Hard to believe its been three years since the release of Justice League in 2017.
The film, a direct sequel to director Zack Snyder’s controversial Batman v. Superman: Dawn of Justice (2016) was, to say the least, fraught in controversy.
Many people went ballistic at the release of BvS, feeling Zack Snyder’s vision of both Batman and Superman were wrong. Batman and Superman kill!, many lamented, though the characters had done so in previous movies (and, in the case of TV shows, Superman did indeed do so) without much of a shrug.
I suppose it was the way it was presented which people didn’t like. Superman shouldn’t be so dark and grim. Batman shouldn’t be nearly psychotic.
I’ve made my opinion of the film pretty clear over time: I happen to very much love BvS, though I would quickly add its the Extended Cut of the film that I would recommend anyone interested in seeing the film watch rather than the truncated, cut up Theatrical Cut which Warners (I strongly suspect) forced into being released.
Regardless, there were plenty of people who were not eager to see Mr. Snyder return to the characters. Warners was understandably nervous: They were putting in big money to make the Justice League film and the last thing they wanted was for the fans to (ahem) murder the product via the internet before it was released.
So there was a meet and greet arranged during the making of the film for fans and journalists to see what was in the works, along with some early footage. Mr. Snyder wanted to show the film would be -I suppose- lighter in tone than the more grim BvS.
It seemed to work, too, as the general feeling seemed to be positive about the film’s tone and direction this time around.
Then, tragedy. Zack Snyder’s adopted daughter committed suicide and, as Mr. Snyder was about to do some re-shoots, he dropped out of the project to grieve. Warners wound up hiring Josh Whedon, best known for Buffy the Vampire Slayer and the first two Avengers films, to come in and “complete” the project.
The inference was that he would do a little bit of work here and there, but when JL was finally released to theaters, audiences -and those who were fans of Mr. Snyder’s DC work- knew this film was about as far from a Snyder film as was possible. The tone was far more “comic”, the threats far less… threatening.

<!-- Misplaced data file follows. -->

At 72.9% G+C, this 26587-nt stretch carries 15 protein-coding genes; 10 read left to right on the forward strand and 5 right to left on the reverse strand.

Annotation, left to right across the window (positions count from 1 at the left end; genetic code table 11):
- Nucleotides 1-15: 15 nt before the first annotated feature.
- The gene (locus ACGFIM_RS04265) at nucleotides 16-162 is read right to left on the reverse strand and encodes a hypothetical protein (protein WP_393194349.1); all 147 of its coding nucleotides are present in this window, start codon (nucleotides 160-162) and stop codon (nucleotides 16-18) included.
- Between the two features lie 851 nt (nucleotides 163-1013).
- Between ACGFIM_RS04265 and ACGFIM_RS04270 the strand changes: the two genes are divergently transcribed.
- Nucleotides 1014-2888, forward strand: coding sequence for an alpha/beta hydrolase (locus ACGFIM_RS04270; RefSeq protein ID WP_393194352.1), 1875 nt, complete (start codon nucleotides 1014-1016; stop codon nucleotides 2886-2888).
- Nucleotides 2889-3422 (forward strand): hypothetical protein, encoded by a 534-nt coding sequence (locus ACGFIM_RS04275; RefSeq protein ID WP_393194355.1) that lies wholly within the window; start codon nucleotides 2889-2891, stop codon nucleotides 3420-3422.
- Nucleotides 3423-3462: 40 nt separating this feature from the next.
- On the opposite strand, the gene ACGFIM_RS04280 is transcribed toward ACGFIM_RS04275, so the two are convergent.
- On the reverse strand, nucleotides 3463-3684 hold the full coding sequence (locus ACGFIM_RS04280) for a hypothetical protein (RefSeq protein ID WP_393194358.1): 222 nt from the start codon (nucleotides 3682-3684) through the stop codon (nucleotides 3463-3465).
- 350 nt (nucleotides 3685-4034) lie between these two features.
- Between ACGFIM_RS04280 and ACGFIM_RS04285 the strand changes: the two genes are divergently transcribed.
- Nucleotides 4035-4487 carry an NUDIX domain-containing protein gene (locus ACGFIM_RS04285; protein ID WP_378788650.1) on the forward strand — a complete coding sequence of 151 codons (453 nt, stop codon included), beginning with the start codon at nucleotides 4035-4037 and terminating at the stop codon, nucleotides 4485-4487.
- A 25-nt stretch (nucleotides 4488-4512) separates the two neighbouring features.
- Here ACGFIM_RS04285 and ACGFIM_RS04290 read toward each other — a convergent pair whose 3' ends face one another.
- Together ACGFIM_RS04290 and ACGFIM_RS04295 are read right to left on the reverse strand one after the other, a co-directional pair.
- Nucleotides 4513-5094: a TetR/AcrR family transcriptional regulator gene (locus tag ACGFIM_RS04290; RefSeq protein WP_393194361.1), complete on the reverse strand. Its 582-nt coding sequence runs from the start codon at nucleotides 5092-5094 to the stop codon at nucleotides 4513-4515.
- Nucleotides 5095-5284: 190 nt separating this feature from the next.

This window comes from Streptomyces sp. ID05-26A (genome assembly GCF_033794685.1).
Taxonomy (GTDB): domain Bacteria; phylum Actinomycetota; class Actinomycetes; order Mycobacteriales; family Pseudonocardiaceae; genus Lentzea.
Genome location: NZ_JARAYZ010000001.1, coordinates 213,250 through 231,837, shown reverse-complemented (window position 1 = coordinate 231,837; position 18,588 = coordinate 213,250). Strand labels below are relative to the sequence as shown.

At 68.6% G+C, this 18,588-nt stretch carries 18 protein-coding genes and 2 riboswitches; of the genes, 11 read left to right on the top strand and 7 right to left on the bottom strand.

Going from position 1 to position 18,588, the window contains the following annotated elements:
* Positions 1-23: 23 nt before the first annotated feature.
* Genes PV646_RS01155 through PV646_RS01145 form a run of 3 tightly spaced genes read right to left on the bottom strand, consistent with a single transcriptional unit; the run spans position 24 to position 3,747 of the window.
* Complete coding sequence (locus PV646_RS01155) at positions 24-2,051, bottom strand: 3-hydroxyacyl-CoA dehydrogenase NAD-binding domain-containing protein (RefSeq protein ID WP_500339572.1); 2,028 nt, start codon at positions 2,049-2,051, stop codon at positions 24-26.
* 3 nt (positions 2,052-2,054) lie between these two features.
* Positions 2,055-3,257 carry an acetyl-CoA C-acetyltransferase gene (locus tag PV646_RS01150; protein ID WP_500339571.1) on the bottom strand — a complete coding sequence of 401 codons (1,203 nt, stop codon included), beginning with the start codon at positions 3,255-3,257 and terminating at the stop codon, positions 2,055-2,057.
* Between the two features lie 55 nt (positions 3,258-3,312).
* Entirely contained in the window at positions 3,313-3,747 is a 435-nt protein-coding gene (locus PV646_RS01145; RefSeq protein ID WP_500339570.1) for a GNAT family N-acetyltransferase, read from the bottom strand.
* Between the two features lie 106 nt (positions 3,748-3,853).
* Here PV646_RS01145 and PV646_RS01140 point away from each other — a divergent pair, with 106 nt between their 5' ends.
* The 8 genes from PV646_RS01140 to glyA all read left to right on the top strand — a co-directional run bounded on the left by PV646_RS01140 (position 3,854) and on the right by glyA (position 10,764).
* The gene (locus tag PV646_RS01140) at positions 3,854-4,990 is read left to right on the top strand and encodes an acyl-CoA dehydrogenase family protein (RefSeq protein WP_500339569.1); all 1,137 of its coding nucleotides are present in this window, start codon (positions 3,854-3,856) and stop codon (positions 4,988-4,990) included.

While I personally didn’t hate the film, I felt that it was almost like a 1970s cartoon version of the Justice League. It seemed like it was created to not offend, to not be dark at all. To give audiences a few chuckles and, hopefully, a few thrills. Batman was no longer dark and dangerous… he was essentially the butt of jokes. There were a lot of jokes, some of which were quite good but there was almost no sense of danger and little sense of suspense.
The film, IMHO, was a Frankenstein’s monster: Neither Snyder’s nor Whedon’s. I can’t get upset by Whedon’s work as I’m quite certain he did what the studio told him to do and he was likely very rushed all the way. The movie was scheduled to be released at a certain date and despite the tragedy involving Mr. Snyder, Warners was determined to release the film on the originally scheduled release date.
The film didn’t do terribly well at the box office, especially considering the fact that this was the first film to feature so many DC heroes all together.
However, almost immediately those who were fans of BvS suspected there was an alternate cut out there, a Snyder Cut of the film, and they wanted to see it.
There were those who scoffed at that notion, too. Whatever Snyder did, it was likely so incomplete that there was no way a full feature film could be made of it. There were those who didn’t care one way or another: They were more than happy to never see Snyder’s work on any more DC heroes.
I suspected there was enough material out there for a “Snyder Cut” of the film to be made. After all, director Richard Donner was fired from Superman II having only completed some 60% of that film by his own admission, yet they were able to cobble enough material together to release the “Donner Cut” of Superman II.
All indications were that Snyder had finished all principle photography of Justice League and was only intent on finishing a few extra reshoots before he left the project.
So, already it seemed like there was more of a “complete” Justice League out there versus the Donner Cut of Superman II.
It further seemed to be the case that the film likely needed extensive special effect work, and that meant plenty of money to invest in the project, something it seemed Warners might be unlikely to consider.
The fans of Mr. Snyder, to their credit, began a movement which, today, seems to have born fruit: They have tweeted and posted (and raised funds for suicide prevention charities) to finally get the people at Warners interested in revisiting Zack Snyder’s Justice League.
Borys Kit at The Hollywood Reporter offers this intriguing article concerning the announcement made some three or so days ago that the Zack Snyder version of Justice League will be released via HBO Max next year, though the format is yet to be determined, and that Warners has given Mr. Snyder a budget between 20 and 30 million to finish it up:
Considering how much I liked BvS, I’m certainly on the side interested in seeing Mr. Snyder’s version of the film.
However, I’m also a realist.
It could be… not all that good. Hell, it could wind up being something fairly mediocre or worse, and all that fan effort and devotion might mean we will get to see a so-so film.
However, it is also quite possible we get something in line with BvS. I know some people shudder at that possibility, but, as I said before, I liked the film and if this work is like it, I suspect I will be happy with what is eventually released.
As with so many things, we will see!